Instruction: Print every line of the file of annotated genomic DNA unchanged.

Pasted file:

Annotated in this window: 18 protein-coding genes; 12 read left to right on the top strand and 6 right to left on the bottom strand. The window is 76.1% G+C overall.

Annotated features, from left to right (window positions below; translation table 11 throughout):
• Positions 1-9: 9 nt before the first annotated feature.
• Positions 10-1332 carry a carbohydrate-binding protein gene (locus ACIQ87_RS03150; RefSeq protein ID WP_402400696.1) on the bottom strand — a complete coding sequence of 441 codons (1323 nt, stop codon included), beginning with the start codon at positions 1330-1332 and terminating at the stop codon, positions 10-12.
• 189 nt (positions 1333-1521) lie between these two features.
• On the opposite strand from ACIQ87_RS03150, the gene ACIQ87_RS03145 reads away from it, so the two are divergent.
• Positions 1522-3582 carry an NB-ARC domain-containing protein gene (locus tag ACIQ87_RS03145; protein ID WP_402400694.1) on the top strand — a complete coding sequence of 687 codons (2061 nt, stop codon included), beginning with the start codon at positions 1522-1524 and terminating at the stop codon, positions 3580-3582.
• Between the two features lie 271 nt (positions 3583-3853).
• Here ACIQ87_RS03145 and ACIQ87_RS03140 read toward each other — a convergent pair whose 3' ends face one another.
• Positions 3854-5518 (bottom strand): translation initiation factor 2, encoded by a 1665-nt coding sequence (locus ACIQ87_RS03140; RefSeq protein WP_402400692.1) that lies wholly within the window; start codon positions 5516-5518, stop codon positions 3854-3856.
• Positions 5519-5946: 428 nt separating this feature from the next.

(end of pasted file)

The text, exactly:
Annotated in this window: 18 protein-coding genes; 12 read left to right on the top strand and 6 right to left on the bottom strand. The window is 76.1% G+C overall.

Annotated features, from left to right (window positions below; translation table 11 throughout):
• Positions 1-9: 9 nt before the first annotated feature.
• Positions 10-1332 carry a carbohydrate-binding protein gene (locus ACIQ87_RS03150; RefSeq protein ID WP_402400696.1) on the bottom strand — a complete coding sequence of 441 codons (1323 nt, stop codon included), beginning with the start codon at positions 1330-1332 and terminating at the stop codon, positions 10-12.
• 189 nt (positions 1333-1521) lie between these two features.
• On the opposite strand from ACIQ87_RS03150, the gene ACIQ87_RS03145 reads away from it, so the two are divergent.
• Positions 1522-3582 carry an NB-ARC domain-containing protein gene (locus tag ACIQ87_RS03145; protein ID WP_402400694.1) on the top strand — a complete coding sequence of 687 codons (2061 nt, stop codon included), beginning with the start codon at positions 1522-1524 and terminating at the stop codon, positions 3580-3582.
• Between the two features lie 271 nt (positions 3583-3853).
• Here ACIQ87_RS03145 and ACIQ87_RS03140 read toward each other — a convergent pair whose 3' ends face one another.
• Positions 3854-5518 (bottom strand): translation initiation factor 2, encoded by a 1665-nt coding sequence (locus ACIQ87_RS03140; RefSeq protein WP_402400692.1) that lies wholly within the window; start codon positions 5516-5518, stop codon positions 3854-3856.
• Positions 5519-5946: 428 nt separating this feature from the next.